My retirement was motivated by a couple of young grandchildren (Ben and Nora) who live close by, and their perspectives on life have changed mine. Their curiosity and openness to new things have changed me. They’ve taken me to see a giant beech tree along a favorite trail. They’ve pointed out seals playing on the rocks near the ocean shore. They’ve shown me an almost hidden waterfall. And, time after time, they’ve demonstrated an enthusiasm for life that is infectious. They’ve been the biggest factor in changing my perspective in retirement.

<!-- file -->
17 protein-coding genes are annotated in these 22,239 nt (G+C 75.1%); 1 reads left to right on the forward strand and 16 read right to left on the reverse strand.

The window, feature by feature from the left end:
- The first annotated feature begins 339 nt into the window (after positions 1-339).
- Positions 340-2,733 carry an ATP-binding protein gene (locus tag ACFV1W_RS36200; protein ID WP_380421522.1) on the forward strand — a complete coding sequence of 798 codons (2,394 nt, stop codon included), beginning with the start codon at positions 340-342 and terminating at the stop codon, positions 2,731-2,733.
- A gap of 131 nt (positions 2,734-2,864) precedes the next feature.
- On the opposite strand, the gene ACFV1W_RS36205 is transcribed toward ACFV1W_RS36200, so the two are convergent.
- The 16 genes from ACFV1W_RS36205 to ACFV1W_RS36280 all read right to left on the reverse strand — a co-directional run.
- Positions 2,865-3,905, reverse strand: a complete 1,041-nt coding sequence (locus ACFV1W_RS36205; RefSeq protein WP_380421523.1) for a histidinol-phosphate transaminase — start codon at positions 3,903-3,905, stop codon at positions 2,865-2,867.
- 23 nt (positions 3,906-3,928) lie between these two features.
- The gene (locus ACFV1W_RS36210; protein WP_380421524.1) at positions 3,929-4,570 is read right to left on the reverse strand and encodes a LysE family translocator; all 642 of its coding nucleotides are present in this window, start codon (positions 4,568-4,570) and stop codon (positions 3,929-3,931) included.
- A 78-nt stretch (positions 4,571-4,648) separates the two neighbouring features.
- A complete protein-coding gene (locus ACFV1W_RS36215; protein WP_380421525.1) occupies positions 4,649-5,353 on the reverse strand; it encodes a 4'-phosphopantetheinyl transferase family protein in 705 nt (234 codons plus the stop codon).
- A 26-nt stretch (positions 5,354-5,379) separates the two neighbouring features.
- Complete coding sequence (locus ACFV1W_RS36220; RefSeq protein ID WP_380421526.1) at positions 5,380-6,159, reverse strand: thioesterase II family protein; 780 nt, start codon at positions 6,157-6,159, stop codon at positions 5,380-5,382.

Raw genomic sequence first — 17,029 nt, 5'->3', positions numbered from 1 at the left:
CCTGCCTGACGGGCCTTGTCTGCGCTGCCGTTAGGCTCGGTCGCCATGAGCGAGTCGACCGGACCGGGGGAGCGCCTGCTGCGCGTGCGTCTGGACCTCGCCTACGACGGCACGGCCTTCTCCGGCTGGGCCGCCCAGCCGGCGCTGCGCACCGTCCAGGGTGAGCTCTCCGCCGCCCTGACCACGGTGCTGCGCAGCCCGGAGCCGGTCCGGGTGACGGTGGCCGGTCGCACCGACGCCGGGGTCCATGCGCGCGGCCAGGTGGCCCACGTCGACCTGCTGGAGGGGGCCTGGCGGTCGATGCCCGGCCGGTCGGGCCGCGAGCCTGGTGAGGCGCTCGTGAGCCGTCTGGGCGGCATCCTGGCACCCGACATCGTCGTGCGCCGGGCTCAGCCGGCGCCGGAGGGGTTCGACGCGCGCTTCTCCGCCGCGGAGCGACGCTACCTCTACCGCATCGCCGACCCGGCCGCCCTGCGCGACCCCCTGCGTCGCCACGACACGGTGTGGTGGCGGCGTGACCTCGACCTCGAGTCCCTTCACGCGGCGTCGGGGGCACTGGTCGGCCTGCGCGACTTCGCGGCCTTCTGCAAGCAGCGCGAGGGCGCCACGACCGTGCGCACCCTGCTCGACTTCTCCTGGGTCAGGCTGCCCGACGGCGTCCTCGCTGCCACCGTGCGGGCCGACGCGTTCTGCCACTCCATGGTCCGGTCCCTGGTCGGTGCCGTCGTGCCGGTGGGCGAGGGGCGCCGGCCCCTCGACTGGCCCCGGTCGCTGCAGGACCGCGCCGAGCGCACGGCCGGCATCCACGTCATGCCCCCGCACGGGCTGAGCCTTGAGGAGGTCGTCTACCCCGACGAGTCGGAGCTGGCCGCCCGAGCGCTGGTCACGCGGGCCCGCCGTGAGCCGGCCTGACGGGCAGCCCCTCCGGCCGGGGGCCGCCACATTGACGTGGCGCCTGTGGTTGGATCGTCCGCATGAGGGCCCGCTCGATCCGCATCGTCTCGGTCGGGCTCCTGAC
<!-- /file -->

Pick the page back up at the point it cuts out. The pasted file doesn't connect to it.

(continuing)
William H. Thedinga, Retired, now living south of Boston

    Become a contributor! Are you working on an interesting case? Have a practice tip to share? There are several ways to contribute to Wisconsin Lawyer. To discuss a topic idea, contact Managing Editor Karlé Lester at (800) 444-9404, ext. 6127, or email Check out our writing and submission guidelines.


    1 Wis. Stat. § 185.13(1).

    2 Wis. Stat. § 185.13(7)(a).

    3 Wis. Stat. § 185.13(7)(b).

    4 Wis. Stat. § 185.13(7)(c).

    5 2009 Wis. Act 387, creating Wis. Stat. § 185.12(5)(a)3.

    6 2015 Wis. Act 87, amending Wis. Stat. § 185.12(5)(b).

    7 Wis. Stat. § 185.03(13).

    8 Wis. Stat. § 185.07(4)(b)

    9 Wis. Stat. § 185.07(4)(a).